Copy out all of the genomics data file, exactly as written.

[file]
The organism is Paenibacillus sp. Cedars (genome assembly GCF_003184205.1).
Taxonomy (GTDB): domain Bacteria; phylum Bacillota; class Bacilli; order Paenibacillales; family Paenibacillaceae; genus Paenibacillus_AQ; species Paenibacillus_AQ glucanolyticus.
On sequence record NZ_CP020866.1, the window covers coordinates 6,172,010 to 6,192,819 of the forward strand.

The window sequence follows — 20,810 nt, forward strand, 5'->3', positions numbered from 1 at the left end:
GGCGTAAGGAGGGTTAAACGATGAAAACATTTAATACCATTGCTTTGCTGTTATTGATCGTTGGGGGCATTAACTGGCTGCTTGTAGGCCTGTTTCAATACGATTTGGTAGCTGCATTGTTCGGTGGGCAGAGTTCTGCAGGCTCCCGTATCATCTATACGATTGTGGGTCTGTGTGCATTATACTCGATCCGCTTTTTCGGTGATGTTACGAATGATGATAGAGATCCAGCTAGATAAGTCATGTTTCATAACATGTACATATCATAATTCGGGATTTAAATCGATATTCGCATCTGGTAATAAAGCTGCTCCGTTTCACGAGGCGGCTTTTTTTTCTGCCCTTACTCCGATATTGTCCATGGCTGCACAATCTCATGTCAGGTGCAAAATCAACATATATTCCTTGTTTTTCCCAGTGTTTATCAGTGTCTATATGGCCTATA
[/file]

The organism is Paenibacillus sp. Cedars (genome assembly GCF_003184205.1).
Taxonomy (GTDB): domain Bacteria; phylum Bacillota; class Bacilli; order Paenibacillales; family Paenibacillaceae; genus Paenibacillus_AQ; species Paenibacillus_AQ glucanolyticus.
On sequence record NZ_CP020866.1, the window covers coordinates 6,172,010 to 6,192,819 of the forward strand.

The window sequence follows — 20,810 nt, forward strand, 5'->3', positions numbered from 1 at the left end:
GGCGTAAGGAGGGTTAAACGATGAAAACATTTAATACCATTGCTTTGCTGTTATTGATCGTTGGGGGCATTAACTGGCTGCTTGTAGGCCTGTTTCAATACGATTTGGTAGCTGCATTGTTCGGTGGGCAGAGTTCTGCAGGCTCCCGTATCATCTATACGATTGTGGGTCTGTGTGCATTATACTCGATCCGCTTTTTCGGTGATGTTACGAATGATGATAGAGATCCAGCTAGATAAGTCATGTTTCATAACATGTACATATCATAATTCGGGATTTAAATCGATATTCGCATCTGGTAATAAAGCTGCTCCGTTTCACGAGGCGGCTTTTTTTTCTGCCCTTACTCCGATATTGTCCATGGCTGCACAATCTCATGTCAGGTGCAAAATCAACATATATTCCTTGTTTTTCCCAGTGTTTATCAGTGTCTATATGGCCTATA